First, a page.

The commutation among the stator coils 26a, 26b, and 26c is performed in response to information indicating the specific position of the rotor 38 in conjunction with circuit information indicating the desired position of the rotor 38. More specifically, the commutation to apply the next drive sequence of Table A is determined in response to a corresponding coil reaching a particular rotational position and its correlation with sequencer information indicating where the motor 34 should be when a commutation is to occur.

During retract, when the head is to be parked, the retract circuit 70 controls the sequencer 13 to produce the commutation signals to the high and low side drivers in the power stage that commutates the coils in the stator 36. Most conventional disc drives only move the head toward the inner diameter of the disc 18 during retract, and therefore use only a unipolar retract circuit, and some move the head only toward the outer diameter of the disc during retract to try to park the head on the ramp also using only a unipolar retract circuit. In the current invention, the retract circuit 70 need to generate signals that can generate both positive and negative voltages, for the motor 16 to move the head toward the inner diameter and toward the outer diameter of the disc, requiring a bipolar retract circuit 70, with a current source and a current sink, or a positive and negative programming voltage. Retract counters 72 are used to time the amount of time the head is being moved in a particular direction with a particular speed, although counters already in the driver circuit 150 that are not used during retract can by used.

Referring again to FIG. 4, in operation, according to one embodiment of the present invention, when a retract signal is received from the processor in the computer containing the disc drive 100 moving the head 40 first toward the inner diameter 52 of the disc 18 until the actuator arms 14 hit the inner crash stop 56, then moving the head 40 toward the outer diameter 54 of the disc 18 until the head 40 is on the ramp 60 and stopping the head 40 on the flat part of the ramp 60.

Referring to FIGS. 4, 6, and 7 concurrently, during retract the switch 222 that normally connect the motors 76, 16 to Vcc is open. Moving the head 40 toward the inner diameter 52 of the disc 18 can be accomplished by the sequencer 13 generating commutation signals on the high HSA 202, HSB 208, and HSC 210, and low LSA 204, LSB 206, and LSC 212 side drivers to generate the supply voltage Vin of both motors 76, 16, or the voltage on the spindle motor 76 is rectified by the diodes of the high and low side drivers to supply the drivers motor 16, which then generate the inner driving voltage 102 on the motor 16.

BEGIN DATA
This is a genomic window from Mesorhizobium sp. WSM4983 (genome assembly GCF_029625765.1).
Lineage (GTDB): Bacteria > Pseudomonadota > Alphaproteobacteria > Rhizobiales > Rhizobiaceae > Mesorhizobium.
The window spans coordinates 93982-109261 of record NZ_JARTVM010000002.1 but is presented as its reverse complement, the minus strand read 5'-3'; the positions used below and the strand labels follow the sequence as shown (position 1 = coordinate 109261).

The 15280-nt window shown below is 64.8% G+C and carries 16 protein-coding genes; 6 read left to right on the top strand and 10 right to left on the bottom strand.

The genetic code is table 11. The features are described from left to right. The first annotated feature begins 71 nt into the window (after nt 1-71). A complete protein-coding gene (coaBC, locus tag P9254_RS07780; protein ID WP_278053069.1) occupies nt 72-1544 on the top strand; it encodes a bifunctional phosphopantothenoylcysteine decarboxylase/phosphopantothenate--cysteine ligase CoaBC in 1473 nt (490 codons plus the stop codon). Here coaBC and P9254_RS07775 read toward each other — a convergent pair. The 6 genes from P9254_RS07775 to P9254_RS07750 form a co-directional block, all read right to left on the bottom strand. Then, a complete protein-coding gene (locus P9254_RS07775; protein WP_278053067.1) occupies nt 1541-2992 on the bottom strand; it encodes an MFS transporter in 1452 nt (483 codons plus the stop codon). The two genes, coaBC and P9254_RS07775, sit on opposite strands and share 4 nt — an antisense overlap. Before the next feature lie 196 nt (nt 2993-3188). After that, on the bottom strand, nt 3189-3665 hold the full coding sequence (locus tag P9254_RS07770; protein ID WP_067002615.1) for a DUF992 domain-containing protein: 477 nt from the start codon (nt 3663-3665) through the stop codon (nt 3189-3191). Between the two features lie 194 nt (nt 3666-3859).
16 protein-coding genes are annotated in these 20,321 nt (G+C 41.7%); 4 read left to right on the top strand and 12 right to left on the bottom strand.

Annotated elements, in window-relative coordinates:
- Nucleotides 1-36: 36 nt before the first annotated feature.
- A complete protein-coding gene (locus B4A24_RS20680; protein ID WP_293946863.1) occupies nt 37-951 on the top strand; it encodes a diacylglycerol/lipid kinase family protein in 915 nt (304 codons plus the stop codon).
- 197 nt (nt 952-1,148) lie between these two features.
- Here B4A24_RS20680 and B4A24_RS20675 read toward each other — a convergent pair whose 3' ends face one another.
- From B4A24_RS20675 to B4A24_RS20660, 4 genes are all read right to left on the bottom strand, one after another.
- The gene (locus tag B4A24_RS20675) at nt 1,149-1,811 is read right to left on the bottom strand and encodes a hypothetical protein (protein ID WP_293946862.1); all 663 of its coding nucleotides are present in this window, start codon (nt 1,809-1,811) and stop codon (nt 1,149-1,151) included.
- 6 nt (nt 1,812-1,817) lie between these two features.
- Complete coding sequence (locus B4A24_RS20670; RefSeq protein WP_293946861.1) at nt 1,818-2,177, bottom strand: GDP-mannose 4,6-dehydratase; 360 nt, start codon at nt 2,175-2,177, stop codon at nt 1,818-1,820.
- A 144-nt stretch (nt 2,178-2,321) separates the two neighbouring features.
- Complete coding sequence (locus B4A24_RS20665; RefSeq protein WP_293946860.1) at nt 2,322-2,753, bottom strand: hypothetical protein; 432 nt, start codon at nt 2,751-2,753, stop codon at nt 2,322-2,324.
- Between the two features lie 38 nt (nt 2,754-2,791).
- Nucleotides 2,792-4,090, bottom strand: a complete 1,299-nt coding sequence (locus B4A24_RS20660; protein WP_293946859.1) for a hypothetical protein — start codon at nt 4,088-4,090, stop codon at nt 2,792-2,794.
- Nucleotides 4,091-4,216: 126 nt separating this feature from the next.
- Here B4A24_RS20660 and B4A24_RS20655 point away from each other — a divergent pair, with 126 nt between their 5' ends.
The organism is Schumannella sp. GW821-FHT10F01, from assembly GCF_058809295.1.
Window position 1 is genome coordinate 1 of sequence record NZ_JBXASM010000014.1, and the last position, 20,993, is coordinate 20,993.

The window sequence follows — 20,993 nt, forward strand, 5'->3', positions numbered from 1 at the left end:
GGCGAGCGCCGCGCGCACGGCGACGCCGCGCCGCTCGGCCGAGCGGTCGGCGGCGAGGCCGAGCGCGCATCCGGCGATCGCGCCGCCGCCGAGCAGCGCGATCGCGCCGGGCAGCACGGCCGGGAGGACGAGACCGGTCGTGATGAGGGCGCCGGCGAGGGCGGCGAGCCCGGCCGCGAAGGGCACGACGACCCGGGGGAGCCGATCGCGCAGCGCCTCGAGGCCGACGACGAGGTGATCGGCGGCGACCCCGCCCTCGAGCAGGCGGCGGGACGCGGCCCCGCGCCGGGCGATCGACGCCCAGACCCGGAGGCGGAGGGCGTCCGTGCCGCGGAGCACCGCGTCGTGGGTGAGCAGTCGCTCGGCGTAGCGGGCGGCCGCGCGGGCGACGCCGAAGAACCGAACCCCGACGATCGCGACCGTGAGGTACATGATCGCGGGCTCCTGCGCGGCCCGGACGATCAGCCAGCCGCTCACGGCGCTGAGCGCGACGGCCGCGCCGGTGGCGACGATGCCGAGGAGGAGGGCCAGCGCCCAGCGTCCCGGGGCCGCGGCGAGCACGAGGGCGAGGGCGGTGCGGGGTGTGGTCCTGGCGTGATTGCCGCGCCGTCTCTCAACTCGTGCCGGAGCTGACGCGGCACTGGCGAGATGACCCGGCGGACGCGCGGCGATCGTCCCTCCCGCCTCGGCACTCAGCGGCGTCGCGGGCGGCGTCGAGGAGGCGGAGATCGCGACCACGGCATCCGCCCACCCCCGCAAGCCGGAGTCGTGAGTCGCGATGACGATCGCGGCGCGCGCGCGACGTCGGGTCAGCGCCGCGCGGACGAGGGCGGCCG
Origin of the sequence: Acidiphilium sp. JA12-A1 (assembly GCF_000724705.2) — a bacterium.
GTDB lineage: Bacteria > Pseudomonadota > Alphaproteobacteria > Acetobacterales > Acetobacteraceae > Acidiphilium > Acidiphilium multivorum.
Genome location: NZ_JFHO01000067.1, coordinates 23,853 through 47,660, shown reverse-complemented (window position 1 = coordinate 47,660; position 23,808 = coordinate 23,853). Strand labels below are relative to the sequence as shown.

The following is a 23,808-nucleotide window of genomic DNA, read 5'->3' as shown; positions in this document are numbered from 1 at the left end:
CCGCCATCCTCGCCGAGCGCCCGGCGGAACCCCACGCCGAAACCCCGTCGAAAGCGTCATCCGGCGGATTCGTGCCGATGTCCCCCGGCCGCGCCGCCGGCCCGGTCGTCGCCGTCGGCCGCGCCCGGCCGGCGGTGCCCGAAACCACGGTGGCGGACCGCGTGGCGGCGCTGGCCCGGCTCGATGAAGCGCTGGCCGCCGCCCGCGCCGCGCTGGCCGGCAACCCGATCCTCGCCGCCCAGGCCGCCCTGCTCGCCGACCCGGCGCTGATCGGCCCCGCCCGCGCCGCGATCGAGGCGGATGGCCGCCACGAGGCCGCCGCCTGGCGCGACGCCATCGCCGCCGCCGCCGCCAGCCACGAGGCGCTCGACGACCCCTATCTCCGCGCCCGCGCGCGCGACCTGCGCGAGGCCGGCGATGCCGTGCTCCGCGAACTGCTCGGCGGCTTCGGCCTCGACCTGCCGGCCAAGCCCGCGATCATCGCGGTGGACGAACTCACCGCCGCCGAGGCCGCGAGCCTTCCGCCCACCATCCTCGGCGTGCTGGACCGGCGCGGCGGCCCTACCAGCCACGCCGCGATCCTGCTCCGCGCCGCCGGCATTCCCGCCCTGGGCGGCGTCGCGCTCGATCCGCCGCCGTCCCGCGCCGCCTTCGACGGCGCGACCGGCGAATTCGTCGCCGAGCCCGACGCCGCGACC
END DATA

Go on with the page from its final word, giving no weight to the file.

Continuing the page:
The inner driving voltage 102 is a steady voltage that produces a current that can move the head 40 toward the inner diameter 52 at a moderate speed. The inner driving voltage 102 should be strong enough to produce a current to turn the head to move it toward the inner diameter 52 of the disc 18 if the head is moving toward the outer edge, yet weak enough not to damage the head 40 when it crashed into the inner crash stop 56. Preferably, the inner driving voltage is any value between 200 and 600 mV, and is most preferably about 400 mV, to produce a current of between 40 to 100 mA to move the head 40 at any speed between 10"/s and 30"/s.

The processor coupled to the disc drive 100 typically monitors the position of the head 40, the direction on which the head 40 is moving and the speed with which the head 40 is moving. A logic signal based on this information is generated by the processor and stored in a register in the driver circuit 150. The duration of time that the head 40 is driven toward the inner diameter 52 of the disc 18 is timed by the retract counters 72 and may be dependent on how far away the head 40 is form the inner diameter 52 when the retract signal is received an the speed with which the head 40 is moving.

After the actuator arms 14 hit the inner crash stop 56, or when the head reaches the inner diameter 52, it is moved toward the outer diameter 54 of the disc 18 by the sequencer 13 generating commutation signals on the high HSA 202, HSB 208, and HSC 210, and low LSA 204, LSB 206, and LSC 212 side drivers to generate the supply voltage Vin of both motors 76, 16, or the voltage on the spindle motor 76 is rectified by the diodes of the high side drivers to supply the motor 16, which then generates an outer driving voltage 104 on the motor 16. The outer driving voltage 104 can be a steady voltage, or an increasing voltage, that produces a current that can move the head 40 toward the outer diameter 54 at a moderate speed. The outer driving voltage 104 should be strong enough to produce a current to get the head 40 to the flat part of the ramp 60, taking into account the momentum built up by driving the head 40 all the way across the disc 18. The outer driving voltage 104 may be about the same in amplitude as the inner driving voltage 102, although the two voltages differ in sign. However, the inner and outer driving voltage can differ in amplitude. The duration of time the head is driven toward the outer diameter of the disc is timed by the retract counters and may be dependent on the speed with which the head 40 is moving and the radius of the disc. In a conventional 31/2" disc drive 100, moving between 10"/s and 30"/s, the head 40 may be driven toward the outer diameter of the disc 18 for abut 40 to 60 ms.